Wednesday, November 10, 2010
(Roy Lichtenstein, Bread and Jam, 1963)
My Monday post is murky to me. I jumped from irreverence, to attitude, to life approach, to detachment, to surface appeal, to intimation of attitude. Let me attempt to deepen the sense of some terms.
By irreverence, I don’t mean a big fuck you (although that is a form of irreverence). I mean un-preciousness. I mean standing out on a limb. I mean having an opinion, maybe unpopular. In all likelihood, exquisite is the opposite of irreverent. Some drawings are exquisite, some are irreverent.
Irreverence is one kind of attitude. Attitude doesn’t necessarily mean a seventeen-year-old thinking she’s got it. Attitude really simply means stance. Artists do take a stance whether they know it or not. In art school they call it a “position” (gawd).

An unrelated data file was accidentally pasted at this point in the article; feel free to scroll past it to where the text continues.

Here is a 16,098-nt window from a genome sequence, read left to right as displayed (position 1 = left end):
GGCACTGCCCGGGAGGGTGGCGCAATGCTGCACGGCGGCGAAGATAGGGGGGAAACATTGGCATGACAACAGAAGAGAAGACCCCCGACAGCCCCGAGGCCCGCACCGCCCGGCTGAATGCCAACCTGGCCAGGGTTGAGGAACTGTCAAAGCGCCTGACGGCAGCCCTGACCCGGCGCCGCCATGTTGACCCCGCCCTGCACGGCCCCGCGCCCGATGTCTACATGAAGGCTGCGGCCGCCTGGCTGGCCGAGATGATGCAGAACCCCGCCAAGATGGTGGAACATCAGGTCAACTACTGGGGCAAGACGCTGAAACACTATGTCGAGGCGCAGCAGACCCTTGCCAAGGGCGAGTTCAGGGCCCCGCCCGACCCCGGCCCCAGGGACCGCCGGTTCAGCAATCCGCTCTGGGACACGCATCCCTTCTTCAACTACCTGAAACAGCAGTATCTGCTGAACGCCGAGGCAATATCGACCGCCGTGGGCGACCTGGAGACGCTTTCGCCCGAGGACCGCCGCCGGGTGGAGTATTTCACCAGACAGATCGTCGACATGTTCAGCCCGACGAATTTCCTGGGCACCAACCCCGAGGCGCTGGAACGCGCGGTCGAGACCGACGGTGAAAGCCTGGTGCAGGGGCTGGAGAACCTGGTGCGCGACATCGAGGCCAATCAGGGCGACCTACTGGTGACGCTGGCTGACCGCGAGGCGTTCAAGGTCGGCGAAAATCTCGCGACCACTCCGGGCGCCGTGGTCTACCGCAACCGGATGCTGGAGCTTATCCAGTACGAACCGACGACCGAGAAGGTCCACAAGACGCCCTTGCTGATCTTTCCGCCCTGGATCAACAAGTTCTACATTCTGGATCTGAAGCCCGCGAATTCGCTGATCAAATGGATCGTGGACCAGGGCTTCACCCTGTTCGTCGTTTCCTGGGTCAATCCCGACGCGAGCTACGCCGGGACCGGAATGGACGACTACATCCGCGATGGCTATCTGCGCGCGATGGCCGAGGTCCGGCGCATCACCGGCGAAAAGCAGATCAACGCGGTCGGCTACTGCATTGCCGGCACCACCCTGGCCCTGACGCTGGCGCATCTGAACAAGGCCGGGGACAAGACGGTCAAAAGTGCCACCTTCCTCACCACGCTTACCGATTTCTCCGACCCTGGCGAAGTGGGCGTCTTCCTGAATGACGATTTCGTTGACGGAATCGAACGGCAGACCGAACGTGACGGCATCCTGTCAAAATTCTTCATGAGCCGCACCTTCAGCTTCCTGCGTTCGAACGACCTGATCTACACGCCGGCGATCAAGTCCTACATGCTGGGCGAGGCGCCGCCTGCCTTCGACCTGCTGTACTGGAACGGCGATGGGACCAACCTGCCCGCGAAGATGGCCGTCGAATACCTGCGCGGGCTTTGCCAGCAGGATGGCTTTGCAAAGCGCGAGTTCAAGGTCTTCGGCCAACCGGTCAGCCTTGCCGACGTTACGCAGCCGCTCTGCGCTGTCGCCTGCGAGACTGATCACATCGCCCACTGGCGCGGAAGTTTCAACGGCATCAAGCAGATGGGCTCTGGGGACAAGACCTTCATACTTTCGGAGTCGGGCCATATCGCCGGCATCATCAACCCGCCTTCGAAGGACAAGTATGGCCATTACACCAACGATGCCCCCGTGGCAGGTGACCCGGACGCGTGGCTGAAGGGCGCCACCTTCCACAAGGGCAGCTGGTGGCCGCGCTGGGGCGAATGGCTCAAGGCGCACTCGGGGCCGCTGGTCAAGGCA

Some artist’s go for outward expression, whereas others go for cooler observation: sometimes this manifests itself in the ways they lead their lives, sometimes it’s in their work, sometimes it's in both. In any case, both are attitudes. Someone like Lichtenstein brings passion to detachment. (Aside: his very detached drawings chock full of individual markings are on view now at the Morgan Library and are a must see).
Some artists are interested in immediate visual communication, which can be very appealing: sumptuous color, enticing shapes. But behind sensual charm can lay (lie? I don’t understand this verb) irreverence. Were not the Impressionists, for example, the scandal of the 1860s and 70s? This form of irreverence may be towards a context, or it may be in the quality of the mark making.
And that, my friends, is today's vocabulary lesson.